Whenever I hear about a new Breast Cancer diagnosis, I wince. I know all too well about the challenges ahead as I've been through every assault.
Someone said to me "look on the bright side, at least you get free plastic surgery!"
Most people don't delineate the two. Reconstructive surgery is much more emotional and challenging as it has everything to do with rebuilding yourself from the inside out.
In addition to focusing on the cure, I was very concerned about what my body was going to look like afterwards. I'm a single parent and worried the results would leave me with a negative body image.
I took a poll from a few breast cancer forums. "How many went through breast reconstruction not knowing what you were going to look like after surgery?" 98% said that they had no idea or wished they had known more. 2% said they knew and a few said that they didn't care.
I remember my surprise during preliminary discussions about my breast reconstruction. I only saw pictures of other peoples' results and maybe one or two pencil diagrams showing where the scars would be. That's all I had to go by to connect the dots of what my body was going to look like. I'm from the art world, a creative professional who envisions results for clients. It was unsettling to walk down the medical path without any visual references about what I could expect for my own body.
After a fourteen hour surgery, it took me a week before I could look down and assess the damage. I started to photo-document my body in effort to chart my transformation. I was very skilled with photoshop, the image-editing software. Confronting my scars close-up was sobering but once I got past the initial blow, I switched into problem solving mode. I knew what needed to be done. I started drawing onto the images of my body and creating projections of what I thought I would look like at the end of a 2 year journey. I still had a year of surgeries ahead of me so I addressed all of my concerns and even found new ones.
After completing the projections, I realized what I had done. I had given myself what I've been wanting all along from the medical world, information about what I was going to look like after surgery. If I had something like this at the beginning, it would have given me greater peace of mind.
I was excited to share this with my reconstructive surgeon. I asked if my projections were within scope of what I understood of his surgical direction and he promptly said yes and mentioned that it was actually very helpful for him as well. It worked both ways. I was helping myself cope and I was helping my surgeon to visually understand my expectations.
The final surgery involved nipple reconstruction. In the meeting with my surgeon we discussed the size for my new nipples. He motioned with his index finger and thumb "How about 3mm?"
When I got home I pulled out a metric ruler. I found some clay from my daughter's art supplies and started to sculpt a 3mm nipple. I held it up to my nipple-less breast and looked into the mirror. It didn't look right nor did it feel right. I started making more clay nipples in varying sizes, holding them up to my breast until I found the size that felt closest to my original nipples. 9mm felt right.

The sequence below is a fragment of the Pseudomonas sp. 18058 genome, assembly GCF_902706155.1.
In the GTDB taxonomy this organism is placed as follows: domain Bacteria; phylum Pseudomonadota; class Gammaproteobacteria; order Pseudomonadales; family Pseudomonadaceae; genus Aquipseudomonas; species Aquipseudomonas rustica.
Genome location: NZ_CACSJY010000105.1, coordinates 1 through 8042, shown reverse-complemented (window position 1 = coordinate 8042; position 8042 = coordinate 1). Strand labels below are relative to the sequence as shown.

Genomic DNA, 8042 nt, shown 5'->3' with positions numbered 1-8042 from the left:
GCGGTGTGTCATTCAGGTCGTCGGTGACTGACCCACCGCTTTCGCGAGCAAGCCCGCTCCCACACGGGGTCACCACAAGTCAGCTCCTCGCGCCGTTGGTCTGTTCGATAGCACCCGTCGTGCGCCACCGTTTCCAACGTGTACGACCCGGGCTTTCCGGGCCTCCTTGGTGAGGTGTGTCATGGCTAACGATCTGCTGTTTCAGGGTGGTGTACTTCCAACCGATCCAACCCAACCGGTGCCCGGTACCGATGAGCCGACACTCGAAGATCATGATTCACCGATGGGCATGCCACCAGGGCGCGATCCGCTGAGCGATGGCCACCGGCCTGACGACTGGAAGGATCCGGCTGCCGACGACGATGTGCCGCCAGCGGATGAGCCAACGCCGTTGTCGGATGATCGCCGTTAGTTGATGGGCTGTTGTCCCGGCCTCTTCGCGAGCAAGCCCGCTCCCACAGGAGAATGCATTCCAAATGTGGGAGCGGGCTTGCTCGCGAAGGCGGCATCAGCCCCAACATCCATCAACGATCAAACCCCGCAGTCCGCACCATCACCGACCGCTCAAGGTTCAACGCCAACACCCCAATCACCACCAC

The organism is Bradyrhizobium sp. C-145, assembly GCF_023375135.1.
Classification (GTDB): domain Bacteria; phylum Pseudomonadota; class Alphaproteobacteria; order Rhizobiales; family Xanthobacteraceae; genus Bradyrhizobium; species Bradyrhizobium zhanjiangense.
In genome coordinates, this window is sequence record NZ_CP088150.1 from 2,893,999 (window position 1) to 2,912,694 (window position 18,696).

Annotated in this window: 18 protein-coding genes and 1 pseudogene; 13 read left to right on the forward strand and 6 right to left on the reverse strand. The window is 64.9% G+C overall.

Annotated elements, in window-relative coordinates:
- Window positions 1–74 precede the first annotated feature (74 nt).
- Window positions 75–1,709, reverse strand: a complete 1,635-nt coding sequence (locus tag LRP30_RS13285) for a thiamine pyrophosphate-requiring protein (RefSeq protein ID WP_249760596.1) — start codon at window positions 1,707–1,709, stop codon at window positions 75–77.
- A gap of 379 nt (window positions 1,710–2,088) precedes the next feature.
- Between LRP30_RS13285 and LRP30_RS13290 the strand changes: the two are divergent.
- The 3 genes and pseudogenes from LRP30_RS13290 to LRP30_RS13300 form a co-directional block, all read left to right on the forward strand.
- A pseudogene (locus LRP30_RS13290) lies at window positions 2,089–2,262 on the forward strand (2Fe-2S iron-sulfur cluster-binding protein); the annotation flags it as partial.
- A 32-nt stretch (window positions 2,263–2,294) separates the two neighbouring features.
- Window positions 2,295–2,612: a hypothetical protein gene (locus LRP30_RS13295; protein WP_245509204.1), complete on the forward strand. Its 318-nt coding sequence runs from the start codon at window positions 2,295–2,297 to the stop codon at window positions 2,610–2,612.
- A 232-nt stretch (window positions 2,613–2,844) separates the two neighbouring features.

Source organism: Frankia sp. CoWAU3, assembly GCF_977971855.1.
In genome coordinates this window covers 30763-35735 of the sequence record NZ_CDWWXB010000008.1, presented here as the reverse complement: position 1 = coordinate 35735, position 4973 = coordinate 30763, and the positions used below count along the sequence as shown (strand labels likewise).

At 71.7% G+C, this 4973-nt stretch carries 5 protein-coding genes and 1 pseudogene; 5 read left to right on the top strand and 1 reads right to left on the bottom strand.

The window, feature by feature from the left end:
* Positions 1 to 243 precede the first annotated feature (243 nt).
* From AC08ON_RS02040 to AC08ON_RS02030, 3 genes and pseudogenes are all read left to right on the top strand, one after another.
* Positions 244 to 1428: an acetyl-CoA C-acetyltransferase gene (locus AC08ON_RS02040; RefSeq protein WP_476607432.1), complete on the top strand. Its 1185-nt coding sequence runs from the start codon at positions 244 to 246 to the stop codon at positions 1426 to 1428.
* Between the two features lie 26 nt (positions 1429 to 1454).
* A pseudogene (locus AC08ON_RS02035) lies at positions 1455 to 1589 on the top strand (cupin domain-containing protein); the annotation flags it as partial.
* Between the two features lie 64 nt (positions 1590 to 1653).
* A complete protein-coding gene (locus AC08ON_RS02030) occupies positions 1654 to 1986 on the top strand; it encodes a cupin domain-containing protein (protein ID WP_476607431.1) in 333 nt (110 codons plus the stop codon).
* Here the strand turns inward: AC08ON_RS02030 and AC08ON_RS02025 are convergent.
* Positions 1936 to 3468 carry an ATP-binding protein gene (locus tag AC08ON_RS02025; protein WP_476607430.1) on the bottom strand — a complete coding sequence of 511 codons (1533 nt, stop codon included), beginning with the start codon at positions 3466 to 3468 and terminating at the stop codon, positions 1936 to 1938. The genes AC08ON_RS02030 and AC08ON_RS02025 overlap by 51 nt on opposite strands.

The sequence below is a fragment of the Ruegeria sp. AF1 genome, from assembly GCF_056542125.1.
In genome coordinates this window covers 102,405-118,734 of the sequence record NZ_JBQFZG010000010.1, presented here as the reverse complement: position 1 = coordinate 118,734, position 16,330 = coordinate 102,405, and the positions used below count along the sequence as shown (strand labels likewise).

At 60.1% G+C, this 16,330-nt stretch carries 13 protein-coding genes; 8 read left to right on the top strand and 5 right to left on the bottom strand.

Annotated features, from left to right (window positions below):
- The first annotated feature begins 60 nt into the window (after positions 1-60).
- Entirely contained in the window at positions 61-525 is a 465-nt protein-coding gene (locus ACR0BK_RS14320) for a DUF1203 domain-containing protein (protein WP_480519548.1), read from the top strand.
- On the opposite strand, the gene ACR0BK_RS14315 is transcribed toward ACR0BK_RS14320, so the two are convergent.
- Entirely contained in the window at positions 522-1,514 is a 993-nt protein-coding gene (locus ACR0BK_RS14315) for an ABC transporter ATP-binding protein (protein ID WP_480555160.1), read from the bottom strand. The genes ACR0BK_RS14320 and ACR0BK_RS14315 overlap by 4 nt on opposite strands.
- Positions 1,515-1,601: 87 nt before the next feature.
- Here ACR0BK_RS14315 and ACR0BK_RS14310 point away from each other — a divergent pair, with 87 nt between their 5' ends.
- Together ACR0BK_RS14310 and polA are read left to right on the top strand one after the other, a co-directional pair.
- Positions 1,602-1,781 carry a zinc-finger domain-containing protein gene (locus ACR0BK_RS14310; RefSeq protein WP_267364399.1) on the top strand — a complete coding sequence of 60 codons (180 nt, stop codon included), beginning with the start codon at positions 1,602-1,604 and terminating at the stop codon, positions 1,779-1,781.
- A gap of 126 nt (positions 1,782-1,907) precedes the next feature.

I found a glittery stationary box in my daughter's room and arranged the nipples neatly in the box. I brought them with me to the surgery. When I opened the box I caught a few reactions from the surrounding medical staff. Their jaws dropped. I held up the size that I wanted and showed my surgeon. "I think this is more me." He smiled and nodded in approval.
Overall, I was very happy with my results. Going into surgery knowing what I could expect to look like after was game-changing. As a patient of Breast Cancer, it gave me a sense of control where there is very little control.
The entire experience made me passionate about improving how women cope as they go through Breast Cancer. I've seen far too many poorly reconstructed breasts in breast cancer forums where women can only speak with despair that they didn't get what they were expecting. Being happy with the results of surgery is not an elective.
Today we have the technology to ensure that every woman undergoing reconstruction takes a shared visual journey with her surgeon that reflects what she wants as well as what her surgeon has in mind for her. It's my goal that pre-visualizing surgical results becomes part of a patient-centered protocol for reconstructive patients. I'm currently developing a Breast Cancer Previsualization app in effort to humanize how women go through Breast Cancer.
So far, the physicians I have demonstrated it to have been very supportive. But there's too much bureaucracy to overcome within the medical infrastructure itself. It's not an insurmountable task, it's actually within the power of humanity to offer something like this in the world of Breast Cancer. So now I am now working complimentary to the medical industry. I currently have 25 patients in my pipeline all over the world who are going to experience the shared journey that I did.
Now there's a choice. You can either go on a trip with a map or without one.